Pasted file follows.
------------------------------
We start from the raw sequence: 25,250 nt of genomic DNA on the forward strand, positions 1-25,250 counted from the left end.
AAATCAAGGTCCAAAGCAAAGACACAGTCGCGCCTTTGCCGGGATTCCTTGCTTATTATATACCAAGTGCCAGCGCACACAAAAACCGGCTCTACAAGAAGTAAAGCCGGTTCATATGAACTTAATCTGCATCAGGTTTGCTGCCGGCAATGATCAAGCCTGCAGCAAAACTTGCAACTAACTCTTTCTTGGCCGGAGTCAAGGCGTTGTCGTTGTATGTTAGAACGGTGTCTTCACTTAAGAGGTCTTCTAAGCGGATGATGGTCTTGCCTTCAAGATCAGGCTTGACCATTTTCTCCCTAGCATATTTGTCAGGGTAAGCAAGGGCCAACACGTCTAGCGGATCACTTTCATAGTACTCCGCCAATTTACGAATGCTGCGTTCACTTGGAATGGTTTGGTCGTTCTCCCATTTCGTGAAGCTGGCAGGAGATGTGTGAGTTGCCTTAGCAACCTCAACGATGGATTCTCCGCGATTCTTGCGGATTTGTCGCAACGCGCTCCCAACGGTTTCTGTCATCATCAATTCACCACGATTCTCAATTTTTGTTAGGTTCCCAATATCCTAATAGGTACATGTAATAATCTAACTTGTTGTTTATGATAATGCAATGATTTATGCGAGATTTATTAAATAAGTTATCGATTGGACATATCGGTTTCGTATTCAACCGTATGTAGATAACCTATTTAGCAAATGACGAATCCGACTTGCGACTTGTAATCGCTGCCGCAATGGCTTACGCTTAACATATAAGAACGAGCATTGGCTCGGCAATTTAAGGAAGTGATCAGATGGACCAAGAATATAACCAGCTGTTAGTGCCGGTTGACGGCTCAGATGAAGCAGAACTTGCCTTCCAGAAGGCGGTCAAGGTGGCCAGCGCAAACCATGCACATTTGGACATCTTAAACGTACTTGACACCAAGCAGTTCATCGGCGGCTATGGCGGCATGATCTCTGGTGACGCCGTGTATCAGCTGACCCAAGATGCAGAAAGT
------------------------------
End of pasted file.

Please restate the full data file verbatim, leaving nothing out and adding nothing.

We start from the raw sequence: 25,250 nt of genomic DNA on the forward strand, positions 1-25,250 counted from the left end.
AAATCAAGGTCCAAAGCAAAGACACAGTCGCGCCTTTGCCGGGATTCCTTGCTTATTATATACCAAGTGCCAGCGCACACAAAAACCGGCTCTACAAGAAGTAAAGCCGGTTCATATGAACTTAATCTGCATCAGGTTTGCTGCCGGCAATGATCAAGCCTGCAGCAAAACTTGCAACTAACTCTTTCTTGGCCGGAGTCAAGGCGTTGTCGTTGTATGTTAGAACGGTGTCTTCACTTAAGAGGTCTTCTAAGCGGATGATGGTCTTGCCTTCAAGATCAGGCTTGACCATTTTCTCCCTAGCATATTTGTCAGGGTAAGCAAGGGCCAACACGTCTAGCGGATCACTTTCATAGTACTCCGCCAATTTACGAATGCTGCGTTCACTTGGAATGGTTTGGTCGTTCTCCCATTTCGTGAAGCTGGCAGGAGATGTGTGAGTTGCCTTAGCAACCTCAACGATGGATTCTCCGCGATTCTTGCGGATTTGTCGCAACGCGCTCCCAACGGTTTCTGTCATCATCAATTCACCACGATTCTCAATTTTTGTTAGGTTCCCAATATCCTAATAGGTACATGTAATAATCTAACTTGTTGTTTATGATAATGCAATGATTTATGCGAGATTTATTAAATAAGTTATCGATTGGACATATCGGTTTCGTATTCAACCGTATGTAGATAACCTATTTAGCAAATGACGAATCCGACTTGCGACTTGTAATCGCTGCCGCAATGGCTTACGCTTAACATATAAGAACGAGCATTGGCTCGGCAATTTAAGGAAGTGATCAGATGGACCAAGAATATAACCAGCTGTTAGTGCCGGTTGACGGCTCAGATGAAGCAGAACTTGCCTTCCAGAAGGCGGTCAAGGTGGCCAGCGCAAACCATGCACATTTGGACATCTTAAACGTACTTGACACCAAGCAGTTCATCGGCGGCTATGGCGGCATGATCTCTGGTGACGCCGTGTATCAGCTGACCCAAGATGCAGAAAGT